Frank Grillo reprises his character from The Purge: Anarchy, Sergeant Leo Barnes, the quick-witted gunslinger with a prickly 5’o’clock shadow. Other than Sgt. Barnes, the cast is entirely new. 

Elizabeth Miller stars alongside Grillo as Senator Charlene 'Charlie' Roan, the trail blazing presidential nominee running against the fascist, Illuminati-like New Founding Fathers of America (NFFA) on an anti-Purge, pro-99-percenter platform. Together, they do what the heroes have done for all three films now: survive the purge, volley one-liners at one another and keep their humanity intact.

The film suffers from poor writing, dialogue, editing, and cinematography. (Gallons of ink could be spilled and paper wasted dissecting and analyzing the films execution, so let’s give the film its due and save some ink and paper for another time.)

Grillo and Miller’s performances carry the film, making sure the ship doesn’t sink, but the rest of the cast floundered. Just about every character is a quick-witted badass with a sordid past and an unbelievable amount of levity during the annual murder day. Grillo and Miller do not, however, carry the film en scene; that burden is carried by Joe “the Saint” Dixon, a small business owner.

Joe, portrayed by Mykelti Williamson (best known for his role as Private Benjamin Buford "Bubba" Blue in Forest Gump), fired off joke after joke that that got ovation after ovation from the audience. Audiences will leave the theater reciting his lines, like they recited Bubba’s. The scene that establishes Joe as an audience favorite: when, sitting atop his store, he and his employee/sidekick crack open beers and shoot guns mid-purge. 

Let’s go a bit deeper. (Stay with me here.) In Ancient Grecian drama, the meaning of catharsis was slightly different from how we use it today. Catharsis was the feeling of relief the audience felt from seeing a production. They, for example, watched a tragedy, learned a moral lesson from the hero’s
demise, and left the theater at ease and a little bit wiser. Same idea applies here, just a couple thousand years later—hence the name and theme threading the three films. Points to DeMarco for the uncharacteristically subtle move.

Also in the mode of yesterday’s works, The Purge: Election Year is a moral story. Sen. Roan, with her anti-purge platform, does not condone murder as a means of survival even during the Purge. Sgt Barnes has to learn how to trust Sen Roan; Joe has to learn to trust his friends with his livelihood—the store; and Dante Bishop, a Robin Hood-like vigilante (portrayed by Edwin Hodge, the only actor to appear in all three films), has to learn that the ends don’t justify the means. Very deep.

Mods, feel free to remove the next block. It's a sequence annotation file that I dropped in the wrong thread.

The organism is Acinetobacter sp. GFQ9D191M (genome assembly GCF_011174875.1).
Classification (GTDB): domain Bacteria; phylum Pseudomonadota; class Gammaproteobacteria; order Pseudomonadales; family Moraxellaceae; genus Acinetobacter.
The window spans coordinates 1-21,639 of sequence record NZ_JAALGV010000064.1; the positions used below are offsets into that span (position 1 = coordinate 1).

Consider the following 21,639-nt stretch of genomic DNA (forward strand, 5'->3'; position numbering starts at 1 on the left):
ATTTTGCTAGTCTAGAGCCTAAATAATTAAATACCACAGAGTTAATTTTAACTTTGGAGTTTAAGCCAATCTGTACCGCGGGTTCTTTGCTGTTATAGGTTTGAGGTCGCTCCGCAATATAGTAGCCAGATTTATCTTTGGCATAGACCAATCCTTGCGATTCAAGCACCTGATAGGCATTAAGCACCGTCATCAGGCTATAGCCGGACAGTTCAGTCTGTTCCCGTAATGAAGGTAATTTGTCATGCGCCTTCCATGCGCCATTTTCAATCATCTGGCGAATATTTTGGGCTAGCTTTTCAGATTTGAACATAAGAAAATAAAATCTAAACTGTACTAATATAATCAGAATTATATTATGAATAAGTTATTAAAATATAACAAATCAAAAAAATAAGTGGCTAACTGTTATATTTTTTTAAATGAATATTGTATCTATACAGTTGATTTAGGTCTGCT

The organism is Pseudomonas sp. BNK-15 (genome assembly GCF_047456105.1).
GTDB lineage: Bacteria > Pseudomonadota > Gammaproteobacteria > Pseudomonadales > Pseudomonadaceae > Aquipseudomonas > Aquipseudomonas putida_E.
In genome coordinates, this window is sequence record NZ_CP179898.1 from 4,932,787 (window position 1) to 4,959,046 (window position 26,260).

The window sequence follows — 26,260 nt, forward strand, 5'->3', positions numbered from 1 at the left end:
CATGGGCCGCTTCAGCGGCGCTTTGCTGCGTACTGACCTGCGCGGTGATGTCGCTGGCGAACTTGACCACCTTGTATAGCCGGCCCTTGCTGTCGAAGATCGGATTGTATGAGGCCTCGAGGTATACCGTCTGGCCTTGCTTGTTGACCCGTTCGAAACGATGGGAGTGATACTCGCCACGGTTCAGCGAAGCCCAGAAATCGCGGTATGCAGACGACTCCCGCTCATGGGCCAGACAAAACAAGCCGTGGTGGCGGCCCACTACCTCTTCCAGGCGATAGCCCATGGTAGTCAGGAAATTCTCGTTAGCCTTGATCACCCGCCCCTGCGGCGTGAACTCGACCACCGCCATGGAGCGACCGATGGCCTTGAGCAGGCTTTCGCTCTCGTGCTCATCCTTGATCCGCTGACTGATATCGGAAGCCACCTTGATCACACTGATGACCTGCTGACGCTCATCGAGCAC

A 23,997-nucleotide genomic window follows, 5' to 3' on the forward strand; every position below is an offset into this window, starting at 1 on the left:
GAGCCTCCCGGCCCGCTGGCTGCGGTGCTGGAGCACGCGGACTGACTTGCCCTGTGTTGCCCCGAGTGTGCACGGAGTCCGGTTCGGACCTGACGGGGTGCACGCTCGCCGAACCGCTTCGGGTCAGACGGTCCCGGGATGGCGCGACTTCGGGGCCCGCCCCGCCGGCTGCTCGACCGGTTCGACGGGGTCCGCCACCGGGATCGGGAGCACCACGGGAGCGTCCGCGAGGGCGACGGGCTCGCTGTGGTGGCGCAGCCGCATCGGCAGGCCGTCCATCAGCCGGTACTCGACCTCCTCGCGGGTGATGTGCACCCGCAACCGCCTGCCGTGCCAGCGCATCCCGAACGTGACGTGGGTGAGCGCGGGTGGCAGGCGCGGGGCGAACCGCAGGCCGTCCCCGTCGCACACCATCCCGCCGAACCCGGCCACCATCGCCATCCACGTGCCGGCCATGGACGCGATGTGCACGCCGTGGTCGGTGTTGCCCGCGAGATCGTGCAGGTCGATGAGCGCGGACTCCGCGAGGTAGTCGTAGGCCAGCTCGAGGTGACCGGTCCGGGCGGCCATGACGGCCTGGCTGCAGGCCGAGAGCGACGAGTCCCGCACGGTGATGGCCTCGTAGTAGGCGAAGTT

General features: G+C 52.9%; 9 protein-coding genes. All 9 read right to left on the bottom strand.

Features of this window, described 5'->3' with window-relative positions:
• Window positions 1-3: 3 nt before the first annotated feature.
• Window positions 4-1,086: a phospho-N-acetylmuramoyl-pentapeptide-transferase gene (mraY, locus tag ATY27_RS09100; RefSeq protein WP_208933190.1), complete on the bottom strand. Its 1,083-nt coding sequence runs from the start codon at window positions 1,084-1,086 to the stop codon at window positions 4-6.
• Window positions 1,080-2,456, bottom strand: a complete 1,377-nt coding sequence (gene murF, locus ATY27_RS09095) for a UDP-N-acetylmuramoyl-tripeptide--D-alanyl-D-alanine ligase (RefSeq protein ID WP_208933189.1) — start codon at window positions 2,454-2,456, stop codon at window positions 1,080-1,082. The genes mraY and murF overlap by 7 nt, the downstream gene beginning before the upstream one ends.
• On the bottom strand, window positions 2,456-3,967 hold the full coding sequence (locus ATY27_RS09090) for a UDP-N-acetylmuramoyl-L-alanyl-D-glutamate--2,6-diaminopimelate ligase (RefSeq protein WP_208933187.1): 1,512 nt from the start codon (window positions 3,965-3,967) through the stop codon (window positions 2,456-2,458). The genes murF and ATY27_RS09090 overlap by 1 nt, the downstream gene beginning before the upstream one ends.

All that being said, that’s not why we’re here. The Purge: Election Year is not tasteful, expertly crafted film posturing for an Oscar or Golden Globe; it’s not trying to be. It is an incredibly entertaining two-hour roller coaster of jokes and violence, and that’s what we’re here for. This is why audiences have stayed with the trilogy. For three movies we’ve been asking ourselves, “There’s no way that could happen, but what if? What would I do?”

Moments that stood out for the right reasons: a white nationalist versus Crips battle scene, every one-liner Joe hurls, the righteous climax.

Moments that stood out for the wrong reasons: the NFFA is Catholic, which the founding fathers certainly were not; the last vote of the general election is in counted in May for some reason; the continuity of Hodge’s character(s); and much of the dialogue.
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'Our Kind of Traitor' Offers a Fresh Take on the Mafia Movie

Posted By on Fri, Jul 1, 2016 at 10:30 AM

From The Godfather trilogy to Goodfellas, mafia movies have proven time and time again to be a success. Love and violence have a way of intertwining together in the creation of a full-bodied narrative that’s amplified in Our Kind of Traitor, now playing at the Cedar Lee Theatre.

Our Kind of Traitor is a riveting thriller that proves equally profound as it is entertaining. In place of the stereotypical Italian mafia that is often depicted, the Russian mafia takes over, providing a lens into an underexposed culture.